Mr. Porter, an online retailer of high-end menswear, published a lovely interactive map of global coffee trends this summer in the journal section of their website. You can glide around the map and read tidbits about each location’s coffee culture and brief summaries of various brew methods and coffee drinks.
The illustrations were done by some of my favorite designers at Hey Studio in Barcelona, Spain. Their simple geometric style illustrates twenty-nine different drinks from around the world, from the AeroPress to the Ten Belles.
The map is also accompanied by some thoughts from Mansel Fletcher, the site’s Features Editor, and Marco Arrigo from Illy, regarding today’s evolving coffee scene:
One of the striking things about the modern coffee scene is the extent to which the Italian tradition has been written out of the picture. The flat white has become so popular that it’s possible to imagine that the espresso was invented in Melbourne, rather than in Turin. However, Mr Marco Arrigo, Illy’s head of quality in the UK, believes that there’s one element of Italian coffee culture that Anglo Saxons can’t reproduce. “In the UK and the US you can have the coffee, but you still don’t have the culture. You should enjoy a coffee with somebody else, sitting down, drinking from a real cup. To drink coffee on your own, from a paper cup, while sending an email on your BlackBerry is missing the point; it’s like eating a meal in front of the television. It’s sterile.” – Mr. Porter
The upcoming SCAA Event will bring about many things—great parties, good friends, a new US Barista Champion and a first hands-on look at some of the industries newest products. Topping my list of must-see/touch/try is the Alpha Dominche Steampunk.
What looks like the futuristic love child of a Linea 2 and Bunn Trifecta, is a customizable, PID controlled brewing system that functions like a modern day syphon. With four separate chambers, you’re able to create different profiles and brew four coffees at once.
With just a few quick taps on the touch screen, the barista customizes the STEAMPUNK brewing process to optimize the flavor of each beverage. The anticipation then begins. The customer is treated to a dazzling theatrical presentation as the STEAMPUNK’s gleaming glass crucibles fill with swirling steam. The barista then places the ground coffee on the piston and plunges it into the crucible. The grinds whirl and dance as they’re agitated and aerated by the millions of tiny bubbles. At the barista’s command, the liquid coffee is pulled by vacuum through a specially designed ultrafine photo-milled metal filter, and the dark brown elixir streams gracefully into the awaiting cup.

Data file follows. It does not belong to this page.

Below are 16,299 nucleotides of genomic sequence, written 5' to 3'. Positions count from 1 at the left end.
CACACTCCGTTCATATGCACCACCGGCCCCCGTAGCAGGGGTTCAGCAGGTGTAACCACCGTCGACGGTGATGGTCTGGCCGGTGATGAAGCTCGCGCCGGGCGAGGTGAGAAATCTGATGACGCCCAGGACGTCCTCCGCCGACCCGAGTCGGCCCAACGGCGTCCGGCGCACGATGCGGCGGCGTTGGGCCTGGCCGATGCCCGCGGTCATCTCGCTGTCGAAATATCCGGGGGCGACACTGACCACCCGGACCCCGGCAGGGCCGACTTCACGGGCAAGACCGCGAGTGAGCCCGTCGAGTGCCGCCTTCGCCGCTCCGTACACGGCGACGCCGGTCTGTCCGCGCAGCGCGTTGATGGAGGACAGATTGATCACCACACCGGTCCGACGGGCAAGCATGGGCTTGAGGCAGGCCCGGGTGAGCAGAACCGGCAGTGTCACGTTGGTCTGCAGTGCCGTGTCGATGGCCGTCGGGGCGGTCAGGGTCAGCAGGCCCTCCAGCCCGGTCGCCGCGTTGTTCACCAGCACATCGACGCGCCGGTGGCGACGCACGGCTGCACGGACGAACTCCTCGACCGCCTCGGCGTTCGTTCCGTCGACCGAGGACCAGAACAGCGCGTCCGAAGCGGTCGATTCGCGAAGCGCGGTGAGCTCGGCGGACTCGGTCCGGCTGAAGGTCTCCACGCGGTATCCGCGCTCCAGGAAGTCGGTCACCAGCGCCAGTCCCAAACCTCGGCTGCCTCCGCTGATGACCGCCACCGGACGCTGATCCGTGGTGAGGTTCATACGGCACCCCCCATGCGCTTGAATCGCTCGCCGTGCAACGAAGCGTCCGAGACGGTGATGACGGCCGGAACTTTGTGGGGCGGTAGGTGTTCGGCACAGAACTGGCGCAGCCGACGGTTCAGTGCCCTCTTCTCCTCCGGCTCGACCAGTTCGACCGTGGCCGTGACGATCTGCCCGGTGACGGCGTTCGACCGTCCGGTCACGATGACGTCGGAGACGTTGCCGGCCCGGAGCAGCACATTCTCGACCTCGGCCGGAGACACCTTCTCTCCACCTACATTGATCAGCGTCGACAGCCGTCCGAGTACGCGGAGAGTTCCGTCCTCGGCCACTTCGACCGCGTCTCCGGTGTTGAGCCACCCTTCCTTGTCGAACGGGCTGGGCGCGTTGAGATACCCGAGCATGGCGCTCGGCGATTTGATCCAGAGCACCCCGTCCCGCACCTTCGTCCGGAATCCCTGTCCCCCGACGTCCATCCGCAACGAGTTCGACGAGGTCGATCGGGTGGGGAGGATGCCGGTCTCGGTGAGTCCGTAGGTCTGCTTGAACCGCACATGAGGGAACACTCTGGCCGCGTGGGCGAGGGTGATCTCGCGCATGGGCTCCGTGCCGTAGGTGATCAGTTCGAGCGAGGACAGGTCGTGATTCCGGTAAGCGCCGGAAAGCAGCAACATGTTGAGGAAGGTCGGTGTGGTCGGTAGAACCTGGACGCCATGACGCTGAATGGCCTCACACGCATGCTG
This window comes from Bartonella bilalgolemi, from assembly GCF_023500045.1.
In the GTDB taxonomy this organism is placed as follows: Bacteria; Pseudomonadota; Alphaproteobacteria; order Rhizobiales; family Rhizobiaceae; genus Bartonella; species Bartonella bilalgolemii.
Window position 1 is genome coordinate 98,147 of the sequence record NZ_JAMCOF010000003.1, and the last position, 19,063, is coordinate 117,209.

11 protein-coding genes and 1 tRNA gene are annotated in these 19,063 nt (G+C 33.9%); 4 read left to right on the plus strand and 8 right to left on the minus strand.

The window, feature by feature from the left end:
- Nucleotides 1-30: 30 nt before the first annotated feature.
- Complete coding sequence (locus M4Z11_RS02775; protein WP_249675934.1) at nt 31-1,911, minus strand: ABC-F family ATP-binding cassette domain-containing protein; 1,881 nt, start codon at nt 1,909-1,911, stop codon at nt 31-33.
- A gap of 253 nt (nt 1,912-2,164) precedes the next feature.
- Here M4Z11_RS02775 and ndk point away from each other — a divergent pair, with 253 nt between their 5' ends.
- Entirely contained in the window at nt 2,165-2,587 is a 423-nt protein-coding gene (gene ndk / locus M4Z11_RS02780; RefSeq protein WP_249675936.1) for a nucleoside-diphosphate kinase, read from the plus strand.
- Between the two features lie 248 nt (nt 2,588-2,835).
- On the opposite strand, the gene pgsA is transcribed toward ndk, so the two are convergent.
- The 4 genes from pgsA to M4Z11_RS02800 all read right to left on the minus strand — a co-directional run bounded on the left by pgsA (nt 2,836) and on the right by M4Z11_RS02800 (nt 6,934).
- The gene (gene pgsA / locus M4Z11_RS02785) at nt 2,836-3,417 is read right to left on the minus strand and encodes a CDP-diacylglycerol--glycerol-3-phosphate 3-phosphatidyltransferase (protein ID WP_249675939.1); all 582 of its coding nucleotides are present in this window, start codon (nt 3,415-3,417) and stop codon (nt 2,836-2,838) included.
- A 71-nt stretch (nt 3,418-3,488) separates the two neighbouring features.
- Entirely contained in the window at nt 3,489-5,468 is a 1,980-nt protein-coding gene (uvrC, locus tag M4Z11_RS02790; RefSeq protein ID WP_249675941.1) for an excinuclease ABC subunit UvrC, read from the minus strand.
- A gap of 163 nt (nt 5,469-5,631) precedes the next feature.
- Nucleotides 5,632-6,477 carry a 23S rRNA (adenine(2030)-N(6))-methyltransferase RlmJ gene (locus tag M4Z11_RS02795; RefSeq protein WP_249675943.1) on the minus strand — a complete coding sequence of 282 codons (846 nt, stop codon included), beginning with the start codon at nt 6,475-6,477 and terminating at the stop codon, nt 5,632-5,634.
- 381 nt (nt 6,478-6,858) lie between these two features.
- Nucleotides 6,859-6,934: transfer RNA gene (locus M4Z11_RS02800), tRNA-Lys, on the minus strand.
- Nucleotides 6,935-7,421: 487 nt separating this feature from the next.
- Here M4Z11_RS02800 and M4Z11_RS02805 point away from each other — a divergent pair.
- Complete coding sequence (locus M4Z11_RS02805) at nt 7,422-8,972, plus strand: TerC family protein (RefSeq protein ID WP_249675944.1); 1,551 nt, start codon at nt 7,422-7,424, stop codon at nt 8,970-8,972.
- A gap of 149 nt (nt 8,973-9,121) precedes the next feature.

The Steampunk allows a barista t0 adjust the temperature, time, volume and agitation of each brew before manually plunging the coffee grounds into the chamber. The company claims that The Steampunk will offer enhanced flavor extraction that surpasses currently existing brew methods—if so, I look forward to tasting the results.
If you’ll be at SCAA, find The Steampunk at Booth 10085 or visit Alpha Dominche.
There are many ways to brew coffee at home—as many bad methods as good methods. Aside from auto-drip, instant and K-cup machines, I personally think the worst cup of coffee one can make at home comes from a Bialetti. There are a few techniques to improve the coffee from a moka pot—like pouring pre-heated water into the lower chamber—but I still think the outcome is on par with burnt metallic sludge.
Coffee taste aside, the object itself is a beautiful and iconic part of design history, with a place in several major museums around the world. Which is why it looks great on posters, sitting on a kitchen shelf, or even oddly contorted into a ceramic mug.
Yesterday, The New York Times ran an article about the invention of the Moka Express that says 9 in 10 Italian homes own one—which is an incredible saturation of the home brewing market. But just like Italian espresso, ignoring progression in the name of tradition can limit the quality that good coffee can produce.
The moka pot is often referred to as a stove-top espresso maker, but it doesn’t actually make espresso. While, it does use pressure to push water through the coffee grounds, it’s a substantially less amount than what’s required for a proper shot (1-2 bars of pressure instead of the required 9 bars). In many ways it’s just a well designed percolator.
However, if you love using a moka pot as much as looking at one, atleast give the tips in this video a try to see if you can improve the taste. If you’re buying fresh roasted coffee, you shouldn’t sacrifice flavor for the sake of romanticizing an inferior brew method.
Brew Methods is a beautiful new site launched by the blog cleanhotdry. It’s essentially an evolving collection of coffee brewing resources. It links to various tutorials and videos for the average person to learn all they need to improve their home brewing as well as increase their appreciation for the art of coffee. If you’ve got a brewing method they haven’t covered, or a tutorial of your own, submit it and share in the great enlightenment.
The premise is simple: To provide anyone and everyone with access to the best coffee brewing guides in the entire universe.
Home brewing is an interesting subject in the industry. People have all this great coffee, they have the proper equipment, but how do they learn to brew it? If you have never worked in coffee, where can you properly learn from? I’m often asked by friends and customers all sorts of home brewing questions and this is a way to answer them…read more